WASHINGTON — The U.S. Air Force on April 22 launched a winged spacecraft designed to conduct military experiments on orbit for as long as nine months before re-entering the atmosphere and gliding to a runway landing in California.
The service hopes the unmanned X-37B Orbital Test Vehicle will pave the way for a cost-effective, reusable spacecraft platform that can be reconfigured on the ground and relaunched in just a few weeks, Gary Payton, undersecretary of the Air Force for space programs, said April 20 during a media teleconference. But because the X-37B’s specific experiments are classified, as is its budget, much about the mission remains unknown.
NASA started the X-37 program as an experimental space-access technology demonstrator in 1999. The agency made several atmospheric flight tests with a smaller version of the craft dubbed the X-40A before it transferred the program to the Defense Advanced Research Projects Agency in 2004. NASA never built an orbital version of the X-37, but the design was picked up by the Air Force’s Rapid Capabilities Office, which contracted with Boeing Phantom Works of El Segundo, Calif., to build two vehicles.
The first X-37B spacecraft was lifted to low Earth orbit aboard an Atlas 5 rocket with a 5-meter-diameter faring out of Cape Canaveral Air Force Station, Fla. The 8.9-meter-long vehicle has a payload bay similar to the one on the space shuttle that can accommodate a pair of satellites weighing several hundred kilograms each, Payton said.
This particular model does not have a capture arm like the space shuttle and is not designed to approach or retrieve spacecraft already on orbit, Payton said. Rather, the first flight of the X-37B seeks to demonstrate autonomous on-orbit operations, re-entry and maneuvers through the atmosphere and a controlled landing at Vandenberg Air Force Base, Calif. The other important aspect of this mission is to validate if the spacecraft is robust enough to be reused without too much refurbishment and repair on the ground, he said.
“The top priority is an inexpensive turnaround,” Payton said. “[Does it need] a lot of tile replacement? A lot of servicing? If that’s the case, it makes this sort of vehicle less attractive to us in the future.”
While the X-37B is designed to stay on orbit for as many as 270 days, the Air Force says the length of time needed to complete its missions will determine when commands are sent to the spacecraft to deorbit itself. The military has long used the space shuttle as an experiments platform, but those missions last only about two weeks and the shuttle is set to be retired soon, Payton noted.
Once the X-37B spacecraft returns to Earth, lessons learned from the first flight will be applied for the flight of the second craft, currently scheduled for 2011, Payton said. While no decision has been made to pursue an operational space maneuvering vehicle, Payton said he can envision using such craft in “kind of like an operationally responsive space scenario” where one is launched for one mission, returns to Earth and is quickly redeployed either with a different payload or to a different orbit.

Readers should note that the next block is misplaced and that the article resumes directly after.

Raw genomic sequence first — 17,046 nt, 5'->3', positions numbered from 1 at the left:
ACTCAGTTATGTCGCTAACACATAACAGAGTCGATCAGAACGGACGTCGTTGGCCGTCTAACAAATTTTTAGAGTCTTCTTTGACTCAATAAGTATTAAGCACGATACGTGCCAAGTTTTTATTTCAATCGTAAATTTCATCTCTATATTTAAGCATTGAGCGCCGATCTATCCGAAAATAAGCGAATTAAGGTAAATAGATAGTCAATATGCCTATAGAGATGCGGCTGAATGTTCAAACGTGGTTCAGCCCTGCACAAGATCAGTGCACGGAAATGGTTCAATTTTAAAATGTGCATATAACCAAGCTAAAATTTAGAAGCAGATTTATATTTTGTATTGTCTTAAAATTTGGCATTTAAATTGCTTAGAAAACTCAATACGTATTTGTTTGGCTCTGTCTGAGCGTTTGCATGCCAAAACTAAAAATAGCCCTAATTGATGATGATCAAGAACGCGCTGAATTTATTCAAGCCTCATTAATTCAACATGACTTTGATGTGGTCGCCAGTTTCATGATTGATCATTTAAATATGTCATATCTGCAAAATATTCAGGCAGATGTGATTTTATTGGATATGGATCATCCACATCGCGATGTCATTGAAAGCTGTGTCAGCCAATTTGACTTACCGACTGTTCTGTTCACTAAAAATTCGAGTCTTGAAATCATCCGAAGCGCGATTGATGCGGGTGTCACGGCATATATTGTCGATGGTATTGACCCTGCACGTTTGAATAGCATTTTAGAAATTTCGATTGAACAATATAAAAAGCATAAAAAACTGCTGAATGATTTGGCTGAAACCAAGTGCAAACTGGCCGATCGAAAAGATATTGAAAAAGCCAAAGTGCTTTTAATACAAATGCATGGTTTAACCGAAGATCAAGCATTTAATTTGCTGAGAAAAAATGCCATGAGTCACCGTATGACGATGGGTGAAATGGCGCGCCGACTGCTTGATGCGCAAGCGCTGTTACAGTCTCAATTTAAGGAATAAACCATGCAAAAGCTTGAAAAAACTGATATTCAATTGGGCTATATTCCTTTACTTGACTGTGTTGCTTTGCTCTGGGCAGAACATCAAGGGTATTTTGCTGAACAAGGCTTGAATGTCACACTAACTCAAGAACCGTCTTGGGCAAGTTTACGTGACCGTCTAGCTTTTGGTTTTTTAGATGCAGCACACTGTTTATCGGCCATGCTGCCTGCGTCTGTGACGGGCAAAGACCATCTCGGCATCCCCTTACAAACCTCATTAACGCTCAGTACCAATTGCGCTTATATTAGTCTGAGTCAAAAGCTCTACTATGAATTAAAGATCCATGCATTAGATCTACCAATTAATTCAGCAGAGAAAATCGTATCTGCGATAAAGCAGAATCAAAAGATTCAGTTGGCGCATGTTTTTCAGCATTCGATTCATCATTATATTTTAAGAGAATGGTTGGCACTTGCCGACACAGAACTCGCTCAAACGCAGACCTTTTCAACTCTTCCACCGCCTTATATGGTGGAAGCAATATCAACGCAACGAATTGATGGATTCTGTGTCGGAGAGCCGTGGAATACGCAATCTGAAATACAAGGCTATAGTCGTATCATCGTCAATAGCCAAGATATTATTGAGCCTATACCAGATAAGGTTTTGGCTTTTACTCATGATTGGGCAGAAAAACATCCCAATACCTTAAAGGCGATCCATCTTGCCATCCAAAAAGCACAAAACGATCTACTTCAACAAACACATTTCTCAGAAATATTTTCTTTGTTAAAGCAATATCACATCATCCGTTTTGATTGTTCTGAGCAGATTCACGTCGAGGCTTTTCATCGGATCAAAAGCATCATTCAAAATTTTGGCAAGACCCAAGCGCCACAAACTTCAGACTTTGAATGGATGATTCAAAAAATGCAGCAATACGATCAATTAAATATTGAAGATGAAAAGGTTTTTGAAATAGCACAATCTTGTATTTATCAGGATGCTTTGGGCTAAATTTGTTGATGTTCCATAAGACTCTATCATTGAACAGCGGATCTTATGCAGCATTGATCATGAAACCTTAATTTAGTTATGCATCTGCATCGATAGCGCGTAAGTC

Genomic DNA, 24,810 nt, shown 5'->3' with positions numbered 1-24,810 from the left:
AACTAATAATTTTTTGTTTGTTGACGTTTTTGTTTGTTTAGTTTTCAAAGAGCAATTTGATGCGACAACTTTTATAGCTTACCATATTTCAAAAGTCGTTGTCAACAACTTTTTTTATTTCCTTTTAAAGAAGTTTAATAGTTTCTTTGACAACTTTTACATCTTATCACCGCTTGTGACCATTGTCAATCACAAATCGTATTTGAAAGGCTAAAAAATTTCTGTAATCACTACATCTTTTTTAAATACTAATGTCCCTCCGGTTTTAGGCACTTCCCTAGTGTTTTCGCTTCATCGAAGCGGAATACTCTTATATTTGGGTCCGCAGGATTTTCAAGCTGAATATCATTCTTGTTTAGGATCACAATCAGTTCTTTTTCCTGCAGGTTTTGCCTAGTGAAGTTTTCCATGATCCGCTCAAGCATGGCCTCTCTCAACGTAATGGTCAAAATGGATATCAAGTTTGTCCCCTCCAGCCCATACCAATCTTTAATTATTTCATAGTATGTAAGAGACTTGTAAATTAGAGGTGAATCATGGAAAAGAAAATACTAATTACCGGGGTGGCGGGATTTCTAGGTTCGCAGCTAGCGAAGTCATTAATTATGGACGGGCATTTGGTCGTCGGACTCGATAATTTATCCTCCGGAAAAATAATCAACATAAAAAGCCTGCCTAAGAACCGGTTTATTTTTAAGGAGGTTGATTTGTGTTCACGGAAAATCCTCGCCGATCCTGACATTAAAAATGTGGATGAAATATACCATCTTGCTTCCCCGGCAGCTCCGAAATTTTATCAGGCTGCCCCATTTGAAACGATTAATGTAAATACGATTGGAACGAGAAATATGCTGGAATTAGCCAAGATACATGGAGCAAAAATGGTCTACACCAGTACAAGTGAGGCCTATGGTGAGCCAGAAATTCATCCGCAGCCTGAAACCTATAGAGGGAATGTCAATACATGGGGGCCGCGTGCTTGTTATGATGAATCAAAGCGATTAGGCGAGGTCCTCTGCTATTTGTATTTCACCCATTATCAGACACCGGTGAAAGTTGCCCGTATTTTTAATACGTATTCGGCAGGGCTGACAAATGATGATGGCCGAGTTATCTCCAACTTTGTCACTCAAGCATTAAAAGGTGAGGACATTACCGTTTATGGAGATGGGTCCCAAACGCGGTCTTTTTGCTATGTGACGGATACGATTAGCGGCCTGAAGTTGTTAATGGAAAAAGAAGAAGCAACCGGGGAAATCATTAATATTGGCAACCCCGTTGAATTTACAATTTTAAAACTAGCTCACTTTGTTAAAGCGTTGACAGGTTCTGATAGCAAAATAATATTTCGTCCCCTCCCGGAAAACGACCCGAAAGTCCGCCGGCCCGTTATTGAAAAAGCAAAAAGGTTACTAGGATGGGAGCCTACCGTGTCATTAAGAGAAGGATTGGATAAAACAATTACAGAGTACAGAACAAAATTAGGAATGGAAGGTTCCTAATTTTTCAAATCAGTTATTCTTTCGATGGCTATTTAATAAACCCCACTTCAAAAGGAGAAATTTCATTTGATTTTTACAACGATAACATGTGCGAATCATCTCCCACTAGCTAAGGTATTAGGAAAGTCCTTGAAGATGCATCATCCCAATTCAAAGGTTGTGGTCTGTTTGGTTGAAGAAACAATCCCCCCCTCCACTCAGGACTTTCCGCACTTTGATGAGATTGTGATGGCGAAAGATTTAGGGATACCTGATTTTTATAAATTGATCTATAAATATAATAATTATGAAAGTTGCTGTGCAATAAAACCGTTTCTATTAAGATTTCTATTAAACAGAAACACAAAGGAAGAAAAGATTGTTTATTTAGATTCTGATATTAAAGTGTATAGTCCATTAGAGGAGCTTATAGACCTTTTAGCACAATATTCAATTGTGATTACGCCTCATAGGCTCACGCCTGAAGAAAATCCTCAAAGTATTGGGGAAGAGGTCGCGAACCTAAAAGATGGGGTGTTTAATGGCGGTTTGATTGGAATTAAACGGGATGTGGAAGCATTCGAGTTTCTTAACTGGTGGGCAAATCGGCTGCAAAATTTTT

“The Orbital Test Vehicle combines the best of aircraft and spacecraft to enable flexible and responsive missions,” Paul Rusnock, Boeing’s vice president of experimental systems and X-37B program director, said in an April 22 press release. “This first flight will demonstrate the readiness of the X-37B to begin serving the Air Force as it continues to investigate ways to make space access more routine, affordable and responsive.”
Space vehicles designed to re-enter the atmosphere with precision could potentially be used to deliver weapons, but Payton was quick to dismiss the notion.
“I don’t know how this could be called weaponization of space,” Payton said. “Fundamentally it’s just an updated version of the space shuttle kind of activities in space. We, the Air Force, have a suite of military missions in space, and this new vehicle could potentially help us do those missions better.”
The X-37B spacecraft would not be effective as a weapon for a number of reasons, said Brian Weeden, technical advisor at the Secure World Foundation, a group that promotes peaceful uses of space. The U.S. military is seeking to develop a conventional weapons capability known as Prompt Global Strike that can deliver munitions to anywhere on the Earth within an hour. But an orbiting space maneuver vehicle would not pass over likely target areas with sufficient frequency to serve as a quick-strike weapon, unless a dozen or so craft are on orbit at once, Weeden said. And given that, like the space shuttle, it would descend slowly on a very straight path from its orbital trajectory, such a vehicle would be a sitting duck for air defenses, he said.